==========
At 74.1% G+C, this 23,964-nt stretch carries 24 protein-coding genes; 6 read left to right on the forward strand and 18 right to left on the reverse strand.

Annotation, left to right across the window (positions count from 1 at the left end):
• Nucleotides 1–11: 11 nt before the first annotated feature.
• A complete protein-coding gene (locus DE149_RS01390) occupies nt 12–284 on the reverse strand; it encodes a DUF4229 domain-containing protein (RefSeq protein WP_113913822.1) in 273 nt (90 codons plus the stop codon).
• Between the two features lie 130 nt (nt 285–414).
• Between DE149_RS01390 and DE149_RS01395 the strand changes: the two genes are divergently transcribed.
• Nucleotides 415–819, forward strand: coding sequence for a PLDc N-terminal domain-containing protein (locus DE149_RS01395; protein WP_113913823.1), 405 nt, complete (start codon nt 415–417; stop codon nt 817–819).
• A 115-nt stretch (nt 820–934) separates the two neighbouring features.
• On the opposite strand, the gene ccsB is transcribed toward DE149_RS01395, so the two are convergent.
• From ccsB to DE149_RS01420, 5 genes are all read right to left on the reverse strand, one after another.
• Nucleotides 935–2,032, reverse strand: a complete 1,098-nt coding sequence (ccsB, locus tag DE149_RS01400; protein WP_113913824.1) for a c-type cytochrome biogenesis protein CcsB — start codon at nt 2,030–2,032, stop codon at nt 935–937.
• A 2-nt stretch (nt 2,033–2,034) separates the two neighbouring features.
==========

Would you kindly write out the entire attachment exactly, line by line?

At 74.1% G+C, this 23,964-nt stretch carries 24 protein-coding genes; 6 read left to right on the forward strand and 18 right to left on the reverse strand.

Annotation, left to right across the window (positions count from 1 at the left end):
• Nucleotides 1–11: 11 nt before the first annotated feature.
• A complete protein-coding gene (locus DE149_RS01390) occupies nt 12–284 on the reverse strand; it encodes a DUF4229 domain-containing protein (RefSeq protein WP_113913822.1) in 273 nt (90 codons plus the stop codon).
• Between the two features lie 130 nt (nt 285–414).
• Between DE149_RS01390 and DE149_RS01395 the strand changes: the two genes are divergently transcribed.
• Nucleotides 415–819, forward strand: coding sequence for a PLDc N-terminal domain-containing protein (locus DE149_RS01395; protein WP_113913823.1), 405 nt, complete (start codon nt 415–417; stop codon nt 817–819).
• A 115-nt stretch (nt 820–934) separates the two neighbouring features.
• On the opposite strand, the gene ccsB is transcribed toward DE149_RS01395, so the two are convergent.
• From ccsB to DE149_RS01420, 5 genes are all read right to left on the reverse strand, one after another.
• Nucleotides 935–2,032, reverse strand: a complete 1,098-nt coding sequence (ccsB, locus tag DE149_RS01400; protein WP_113913824.1) for a c-type cytochrome biogenesis protein CcsB — start codon at nt 2,030–2,032, stop codon at nt 935–937.
• A 2-nt stretch (nt 2,033–2,034) separates the two neighbouring features.